IV antibiotics find new home
Treating children with antibiotics through an intravenous drip at home appears to be just as effective and safe as hospital treatment and is better for quality of life.
A new study led by the Murdoch Children’s Research Institute has found treatment for the bacterial skin condition cellulitis in children should be done at home or in outpatient care where possible.
Lead author Dr Laila Ibrahim said having intravenous antibiotics therapy at home is becoming increasingly common but there was no evidence of its benefits from clinical trials until now.
This is the first trial worldwide in children that has compared IV antibiotic treatment at home to hospital.
“Home treatment for childhood infections is just as good as hospital care,” Dr Ibrahim said.
She ran a trial involving 188 children, aged 6 months to 18 years, who presented to the emergency department at The Royal Children’s Hospital Melbourne with moderate to severe cellulitis.
Participants were randomly assigned either intravenous ceftriaxone at home with a nurse and doctor visiting the home or intravenous flucloxacillin at hospital.
Dr Ibrahim said 95 per cent of parents reported high satisfaction rates of having their child treated at home, much higher than in hospital.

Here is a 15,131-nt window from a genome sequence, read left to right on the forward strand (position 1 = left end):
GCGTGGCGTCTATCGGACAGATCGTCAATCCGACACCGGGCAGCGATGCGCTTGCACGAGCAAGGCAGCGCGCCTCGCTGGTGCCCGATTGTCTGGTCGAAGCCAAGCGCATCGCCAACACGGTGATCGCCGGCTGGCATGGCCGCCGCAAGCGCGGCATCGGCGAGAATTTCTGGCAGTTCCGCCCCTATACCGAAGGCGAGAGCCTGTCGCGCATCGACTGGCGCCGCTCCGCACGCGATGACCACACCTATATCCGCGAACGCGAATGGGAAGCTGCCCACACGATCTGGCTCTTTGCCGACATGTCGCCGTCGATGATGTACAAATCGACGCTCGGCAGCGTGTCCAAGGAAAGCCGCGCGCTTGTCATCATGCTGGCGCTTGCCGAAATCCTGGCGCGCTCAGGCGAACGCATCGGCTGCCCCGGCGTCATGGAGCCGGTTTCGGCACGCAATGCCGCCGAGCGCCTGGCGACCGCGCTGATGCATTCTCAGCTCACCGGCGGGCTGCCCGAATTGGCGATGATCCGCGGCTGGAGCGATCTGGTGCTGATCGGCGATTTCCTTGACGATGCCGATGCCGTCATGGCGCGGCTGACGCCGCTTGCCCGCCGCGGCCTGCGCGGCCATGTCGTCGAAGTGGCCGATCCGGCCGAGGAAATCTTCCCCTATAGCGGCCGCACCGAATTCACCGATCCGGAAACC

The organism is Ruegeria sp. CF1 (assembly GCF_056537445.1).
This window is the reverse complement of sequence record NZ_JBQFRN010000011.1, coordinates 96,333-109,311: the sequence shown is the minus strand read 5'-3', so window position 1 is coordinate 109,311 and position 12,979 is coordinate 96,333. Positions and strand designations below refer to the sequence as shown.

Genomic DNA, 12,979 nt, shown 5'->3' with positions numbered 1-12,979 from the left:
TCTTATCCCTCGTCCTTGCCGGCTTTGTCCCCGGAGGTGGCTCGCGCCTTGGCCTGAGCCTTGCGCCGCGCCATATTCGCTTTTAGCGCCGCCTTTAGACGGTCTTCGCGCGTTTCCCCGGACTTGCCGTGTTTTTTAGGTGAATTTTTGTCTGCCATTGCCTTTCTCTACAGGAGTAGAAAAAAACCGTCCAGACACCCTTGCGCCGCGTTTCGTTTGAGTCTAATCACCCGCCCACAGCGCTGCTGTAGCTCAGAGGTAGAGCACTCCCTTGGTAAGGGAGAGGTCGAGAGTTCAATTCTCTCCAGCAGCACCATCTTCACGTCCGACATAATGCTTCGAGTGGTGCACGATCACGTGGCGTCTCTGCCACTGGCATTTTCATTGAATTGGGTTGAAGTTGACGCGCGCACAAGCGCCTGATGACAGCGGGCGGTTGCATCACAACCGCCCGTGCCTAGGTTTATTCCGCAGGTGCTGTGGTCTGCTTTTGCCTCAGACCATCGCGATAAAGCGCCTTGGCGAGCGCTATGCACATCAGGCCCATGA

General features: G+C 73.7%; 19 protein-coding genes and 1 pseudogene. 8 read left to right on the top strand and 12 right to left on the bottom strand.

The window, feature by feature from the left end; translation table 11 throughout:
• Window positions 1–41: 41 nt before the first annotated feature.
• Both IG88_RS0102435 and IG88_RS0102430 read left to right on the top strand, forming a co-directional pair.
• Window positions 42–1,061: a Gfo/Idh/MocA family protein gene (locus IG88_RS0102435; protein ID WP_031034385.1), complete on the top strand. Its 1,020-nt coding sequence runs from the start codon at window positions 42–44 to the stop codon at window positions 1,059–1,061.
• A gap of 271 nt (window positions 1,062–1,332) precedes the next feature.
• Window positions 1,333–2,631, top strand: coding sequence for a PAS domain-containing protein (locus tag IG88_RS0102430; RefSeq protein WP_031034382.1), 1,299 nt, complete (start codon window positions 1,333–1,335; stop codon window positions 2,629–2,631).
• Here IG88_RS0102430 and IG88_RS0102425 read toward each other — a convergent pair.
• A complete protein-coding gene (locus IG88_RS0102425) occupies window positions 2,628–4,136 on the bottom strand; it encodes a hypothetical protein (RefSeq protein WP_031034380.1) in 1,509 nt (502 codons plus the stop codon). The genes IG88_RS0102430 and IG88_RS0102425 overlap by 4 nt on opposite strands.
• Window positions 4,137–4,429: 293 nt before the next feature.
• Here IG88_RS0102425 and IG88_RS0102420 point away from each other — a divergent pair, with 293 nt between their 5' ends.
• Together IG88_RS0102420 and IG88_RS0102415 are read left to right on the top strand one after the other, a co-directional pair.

“Being in hospital negatively impacts a child’s mental and emotional health and disrupts family routine,” she said.
“We keep admitting children to hospital because there have been no good studies showing that treatment at home is as good as hospital treatment.”
Treatment failure occurred in 2 per cent of children in the home group and in 7 per cent of children in the hospital group. Adverse reactions such as diarrhea and vomiting happened less frequently at home and there was no difference in complication rates which were very low.
Repeat insertions of IV cannulas or drips was 3 per cent in the home whereas it was 18 per cent for children in hospital.
Dr Ibrahim said treatment in the home also has cost-saving benefits.
The cost of treating a patient with cellulitis at home is $530 per day compared to $1297 per day at hospital. It cost over $100,000 more in total to care for the 95 children in hospital during the study than the 93 at home.